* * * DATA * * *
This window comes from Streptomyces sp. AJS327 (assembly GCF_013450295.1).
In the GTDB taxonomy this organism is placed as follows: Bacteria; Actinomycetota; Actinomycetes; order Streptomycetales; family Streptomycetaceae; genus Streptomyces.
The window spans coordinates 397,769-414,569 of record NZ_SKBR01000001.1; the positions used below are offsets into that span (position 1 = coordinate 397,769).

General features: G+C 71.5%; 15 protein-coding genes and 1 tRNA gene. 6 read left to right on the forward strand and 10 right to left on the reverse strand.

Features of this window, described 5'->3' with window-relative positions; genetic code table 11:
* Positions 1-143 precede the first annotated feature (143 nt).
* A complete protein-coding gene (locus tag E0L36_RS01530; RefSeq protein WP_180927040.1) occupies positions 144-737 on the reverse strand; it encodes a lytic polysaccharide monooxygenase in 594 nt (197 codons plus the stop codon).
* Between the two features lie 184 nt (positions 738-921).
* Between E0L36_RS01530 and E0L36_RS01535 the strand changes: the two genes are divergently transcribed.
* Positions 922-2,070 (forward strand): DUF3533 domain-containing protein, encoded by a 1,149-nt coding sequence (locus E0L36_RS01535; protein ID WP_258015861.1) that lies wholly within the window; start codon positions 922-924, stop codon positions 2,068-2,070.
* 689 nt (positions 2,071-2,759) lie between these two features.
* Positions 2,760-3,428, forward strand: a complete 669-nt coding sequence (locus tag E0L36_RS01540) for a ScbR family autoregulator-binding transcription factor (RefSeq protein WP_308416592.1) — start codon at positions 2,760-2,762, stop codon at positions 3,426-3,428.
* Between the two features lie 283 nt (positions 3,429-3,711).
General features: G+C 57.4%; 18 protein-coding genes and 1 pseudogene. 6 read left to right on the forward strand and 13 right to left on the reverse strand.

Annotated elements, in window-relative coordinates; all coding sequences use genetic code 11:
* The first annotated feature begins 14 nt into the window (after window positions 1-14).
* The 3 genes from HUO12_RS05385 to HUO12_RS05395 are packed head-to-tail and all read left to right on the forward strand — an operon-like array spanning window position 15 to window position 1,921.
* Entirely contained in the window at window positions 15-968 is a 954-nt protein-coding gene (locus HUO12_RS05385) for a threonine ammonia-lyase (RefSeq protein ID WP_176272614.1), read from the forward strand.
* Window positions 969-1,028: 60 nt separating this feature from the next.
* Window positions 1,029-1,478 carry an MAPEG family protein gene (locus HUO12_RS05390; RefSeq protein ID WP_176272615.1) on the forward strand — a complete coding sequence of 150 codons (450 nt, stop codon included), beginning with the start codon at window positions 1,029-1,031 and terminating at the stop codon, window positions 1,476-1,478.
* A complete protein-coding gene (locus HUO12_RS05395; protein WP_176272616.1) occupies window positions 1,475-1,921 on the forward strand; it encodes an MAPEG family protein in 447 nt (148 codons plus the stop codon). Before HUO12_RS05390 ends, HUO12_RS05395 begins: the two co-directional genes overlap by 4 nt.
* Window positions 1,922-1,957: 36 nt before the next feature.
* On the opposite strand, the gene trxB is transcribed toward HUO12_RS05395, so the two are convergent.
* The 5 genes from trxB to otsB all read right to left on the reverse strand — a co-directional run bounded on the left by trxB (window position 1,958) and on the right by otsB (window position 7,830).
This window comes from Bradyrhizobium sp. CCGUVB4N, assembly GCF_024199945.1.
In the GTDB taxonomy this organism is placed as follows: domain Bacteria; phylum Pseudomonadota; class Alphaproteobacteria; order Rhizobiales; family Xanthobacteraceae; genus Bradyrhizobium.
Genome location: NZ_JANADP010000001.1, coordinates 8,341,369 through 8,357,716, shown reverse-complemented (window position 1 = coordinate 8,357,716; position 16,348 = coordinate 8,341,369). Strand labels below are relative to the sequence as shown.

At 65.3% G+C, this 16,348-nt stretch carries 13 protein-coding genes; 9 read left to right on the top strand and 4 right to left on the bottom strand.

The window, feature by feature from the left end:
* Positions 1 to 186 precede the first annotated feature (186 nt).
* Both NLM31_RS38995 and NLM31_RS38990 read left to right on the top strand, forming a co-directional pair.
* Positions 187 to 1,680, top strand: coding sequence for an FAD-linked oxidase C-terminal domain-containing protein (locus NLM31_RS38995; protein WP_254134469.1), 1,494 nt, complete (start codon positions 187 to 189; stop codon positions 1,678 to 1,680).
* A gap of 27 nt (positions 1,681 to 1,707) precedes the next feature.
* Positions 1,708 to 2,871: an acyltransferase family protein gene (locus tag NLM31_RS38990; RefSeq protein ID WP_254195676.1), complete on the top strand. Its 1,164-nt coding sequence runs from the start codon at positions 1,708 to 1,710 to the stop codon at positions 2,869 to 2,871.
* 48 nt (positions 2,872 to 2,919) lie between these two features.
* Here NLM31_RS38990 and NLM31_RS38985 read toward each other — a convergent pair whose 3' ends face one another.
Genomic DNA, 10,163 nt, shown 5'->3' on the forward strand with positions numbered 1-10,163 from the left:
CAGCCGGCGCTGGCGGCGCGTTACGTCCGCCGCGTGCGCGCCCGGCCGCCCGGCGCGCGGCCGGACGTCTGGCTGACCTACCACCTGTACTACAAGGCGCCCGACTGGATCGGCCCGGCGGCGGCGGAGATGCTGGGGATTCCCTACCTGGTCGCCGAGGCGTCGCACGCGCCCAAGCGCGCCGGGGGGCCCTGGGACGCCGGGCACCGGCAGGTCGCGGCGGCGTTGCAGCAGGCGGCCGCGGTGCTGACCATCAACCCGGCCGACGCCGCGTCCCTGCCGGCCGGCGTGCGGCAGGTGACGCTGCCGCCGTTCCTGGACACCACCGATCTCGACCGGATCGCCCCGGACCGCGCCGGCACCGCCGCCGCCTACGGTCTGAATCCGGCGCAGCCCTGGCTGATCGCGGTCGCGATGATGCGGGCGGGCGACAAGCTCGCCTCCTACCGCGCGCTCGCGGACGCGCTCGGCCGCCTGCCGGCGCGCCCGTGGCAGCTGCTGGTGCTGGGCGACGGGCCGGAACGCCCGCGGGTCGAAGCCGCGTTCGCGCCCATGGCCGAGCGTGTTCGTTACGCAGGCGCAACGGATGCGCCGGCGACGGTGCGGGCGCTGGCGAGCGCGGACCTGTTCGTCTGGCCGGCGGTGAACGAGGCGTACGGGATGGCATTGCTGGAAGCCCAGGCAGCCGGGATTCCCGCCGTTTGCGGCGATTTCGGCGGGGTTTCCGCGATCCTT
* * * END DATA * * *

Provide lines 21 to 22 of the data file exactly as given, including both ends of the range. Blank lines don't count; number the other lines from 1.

* A complete protein-coding gene (locus HUO12_RS05395; protein WP_176272616.1) occupies window positions 1,475-1,921 on the forward strand; it encodes an MAPEG family protein in 447 nt (148 codons plus the stop codon). Before HUO12_RS05390 ends, HUO12_RS05395 begins: the two co-directional genes overlap by 4 nt.
* Window positions 1,922-1,957: 36 nt before the next feature.